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Since I can't store lists, should I add a column to my table called owned games and then just keep a long string like "game1, game2..."?

Or should I add another table called something like ownership and every row represents the fact that a user is linked to a game...

  ownership

  - gameID
  - owner
  - dateAdded
  • 3
    Look for a "many to many" relationship in relational databases, you will find lots of examples. Basically you need 3 tables: User, Game and GameByUser (or Ownership). This last one links the previous 2 together so a user can have many games and a game can be owned by many users. – EzLo Mar 25 '19 at 16:11
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You first need to decide: can a game be owned by more than one person? (consider also if the answer might possibly be yes in the future).

If yes) Then you have a many-to-many relationship and as you described the only way to do this is to use an intermediary table with atleast these three columns:

  • ID
  • Game_ID (foreign key referencing the primary key in the Game table)
  • Owner_ID (foreign key referencing the primary key in the Owners table)

The naming convention for an intermediary table is normally a combination of the two tables you are connecting. So in your case it would probably be 'Game_Owner'.

If no) You have a one-to-many relationship and no intermediary table is required. In the Game table include a column called 'Owner_ID' which is a foreign key.

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I think the answer will hinge on what you mean by a "collection of games". So you must first ask yourself the following:

Do the records in my game table represent games in the real world or just the idea of a game?

This will all depend on what you will use your database for. For example, suppose you want to build a game night advertising service and every host must register what games they own. In that case, you only need the idea of a game since multiple people could "own" Donkey Kong. However, if you want to do a lending library then you'll need to treat each record as a physical game in the real world. Otherwise how would you know to whom you should return the game when you are done borrowing it?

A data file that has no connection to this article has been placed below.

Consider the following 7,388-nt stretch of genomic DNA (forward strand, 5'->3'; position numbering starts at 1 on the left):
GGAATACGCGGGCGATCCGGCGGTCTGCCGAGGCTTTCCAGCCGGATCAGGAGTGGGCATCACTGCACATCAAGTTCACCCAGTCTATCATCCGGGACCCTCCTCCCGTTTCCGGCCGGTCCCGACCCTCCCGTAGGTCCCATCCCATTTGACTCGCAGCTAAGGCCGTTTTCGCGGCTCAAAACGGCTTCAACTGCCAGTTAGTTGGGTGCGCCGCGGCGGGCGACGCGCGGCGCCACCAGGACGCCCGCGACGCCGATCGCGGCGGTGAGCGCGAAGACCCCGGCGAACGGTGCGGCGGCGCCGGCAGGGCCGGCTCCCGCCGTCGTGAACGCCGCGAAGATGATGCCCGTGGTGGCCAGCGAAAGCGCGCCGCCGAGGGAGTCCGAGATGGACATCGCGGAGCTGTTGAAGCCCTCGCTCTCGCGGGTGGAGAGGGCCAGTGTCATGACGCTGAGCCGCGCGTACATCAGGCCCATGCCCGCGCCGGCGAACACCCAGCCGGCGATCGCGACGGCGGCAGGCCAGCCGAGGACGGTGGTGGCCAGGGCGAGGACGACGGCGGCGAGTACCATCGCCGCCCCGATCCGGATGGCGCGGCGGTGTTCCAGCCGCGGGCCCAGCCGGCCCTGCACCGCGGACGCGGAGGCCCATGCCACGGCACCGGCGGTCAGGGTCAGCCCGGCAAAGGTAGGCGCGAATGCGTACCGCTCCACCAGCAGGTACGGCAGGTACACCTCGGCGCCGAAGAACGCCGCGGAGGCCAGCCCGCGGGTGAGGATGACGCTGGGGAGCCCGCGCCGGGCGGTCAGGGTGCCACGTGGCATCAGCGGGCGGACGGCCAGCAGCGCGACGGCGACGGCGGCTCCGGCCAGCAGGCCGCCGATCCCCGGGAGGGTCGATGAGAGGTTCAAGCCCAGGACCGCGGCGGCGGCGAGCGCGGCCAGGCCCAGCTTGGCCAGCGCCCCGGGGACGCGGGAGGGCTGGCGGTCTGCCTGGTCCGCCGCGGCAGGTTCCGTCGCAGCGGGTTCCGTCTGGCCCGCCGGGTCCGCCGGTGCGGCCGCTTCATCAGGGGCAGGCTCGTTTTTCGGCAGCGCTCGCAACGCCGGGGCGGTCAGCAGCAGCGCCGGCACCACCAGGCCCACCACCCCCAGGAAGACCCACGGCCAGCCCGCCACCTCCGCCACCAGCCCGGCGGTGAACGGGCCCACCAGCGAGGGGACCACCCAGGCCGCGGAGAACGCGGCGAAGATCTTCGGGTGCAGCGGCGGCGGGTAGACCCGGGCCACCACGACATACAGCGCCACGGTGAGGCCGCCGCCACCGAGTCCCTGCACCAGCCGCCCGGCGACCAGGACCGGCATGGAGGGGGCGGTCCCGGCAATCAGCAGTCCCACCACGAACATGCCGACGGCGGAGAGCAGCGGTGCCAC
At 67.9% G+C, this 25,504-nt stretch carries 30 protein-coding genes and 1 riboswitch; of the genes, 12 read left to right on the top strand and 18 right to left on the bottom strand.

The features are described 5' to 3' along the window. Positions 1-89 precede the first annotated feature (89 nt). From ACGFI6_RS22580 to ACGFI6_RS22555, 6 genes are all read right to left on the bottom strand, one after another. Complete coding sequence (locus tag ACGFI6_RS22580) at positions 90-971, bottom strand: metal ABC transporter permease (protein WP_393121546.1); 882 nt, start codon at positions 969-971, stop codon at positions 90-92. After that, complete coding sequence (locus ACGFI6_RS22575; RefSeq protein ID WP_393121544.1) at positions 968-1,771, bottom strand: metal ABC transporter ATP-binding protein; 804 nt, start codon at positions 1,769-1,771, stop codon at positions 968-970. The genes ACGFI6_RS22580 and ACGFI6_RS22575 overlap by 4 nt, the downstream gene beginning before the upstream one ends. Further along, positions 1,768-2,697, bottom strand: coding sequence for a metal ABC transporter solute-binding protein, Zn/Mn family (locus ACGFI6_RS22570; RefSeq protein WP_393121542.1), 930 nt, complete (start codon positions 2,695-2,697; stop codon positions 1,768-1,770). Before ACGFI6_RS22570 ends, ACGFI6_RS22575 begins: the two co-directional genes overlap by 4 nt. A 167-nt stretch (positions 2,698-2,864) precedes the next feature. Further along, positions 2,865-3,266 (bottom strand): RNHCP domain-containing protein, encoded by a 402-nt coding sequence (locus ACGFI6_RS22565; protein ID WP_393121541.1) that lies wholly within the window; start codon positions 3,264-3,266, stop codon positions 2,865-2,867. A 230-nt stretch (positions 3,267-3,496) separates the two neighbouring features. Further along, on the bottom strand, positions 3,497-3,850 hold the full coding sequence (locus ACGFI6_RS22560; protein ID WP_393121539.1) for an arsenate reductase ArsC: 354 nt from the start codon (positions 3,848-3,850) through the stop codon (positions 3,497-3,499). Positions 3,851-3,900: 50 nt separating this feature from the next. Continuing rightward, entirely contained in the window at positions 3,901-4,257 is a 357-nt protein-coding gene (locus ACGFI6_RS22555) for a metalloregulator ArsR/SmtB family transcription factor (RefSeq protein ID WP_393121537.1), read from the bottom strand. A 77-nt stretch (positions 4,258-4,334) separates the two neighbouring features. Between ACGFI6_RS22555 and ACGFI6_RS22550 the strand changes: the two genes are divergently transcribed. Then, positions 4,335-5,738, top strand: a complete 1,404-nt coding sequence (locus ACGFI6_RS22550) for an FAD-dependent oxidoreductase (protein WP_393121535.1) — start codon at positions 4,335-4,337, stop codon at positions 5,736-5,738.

Anyway, if its a physical game in the real world, then there can really only be one owner at a time. You just need a one-to-many relationship from game to owner, so you can use a foreign key reference from game to owner.

game.userID

Then if you want to see all the games someone owns you do:

SELECT * FROM game 
WHERE userID = <id of someone>

However, if you mean the idea of a game, then the same game record could be owned by many different people. You should do a many-to-many relationship with a 3rd table to model the concept of "ownership" - exactly like you said.

Then if you want to see all the games someone owns you do:

SELECT game.* FROM game 
JOIN gameOwnership ON game.id = gameOwnership.gameID 
WHERE gameOwnership.userID = <id of Art3mis>

You can also reverse it and see all the people who own a certain game:

SELECT user.* FROM user 
JOIN gameOwnership ON user.id = gameOwnership.userID 
WHERE gameOwnership.gameID = <id of Donkey Kong>
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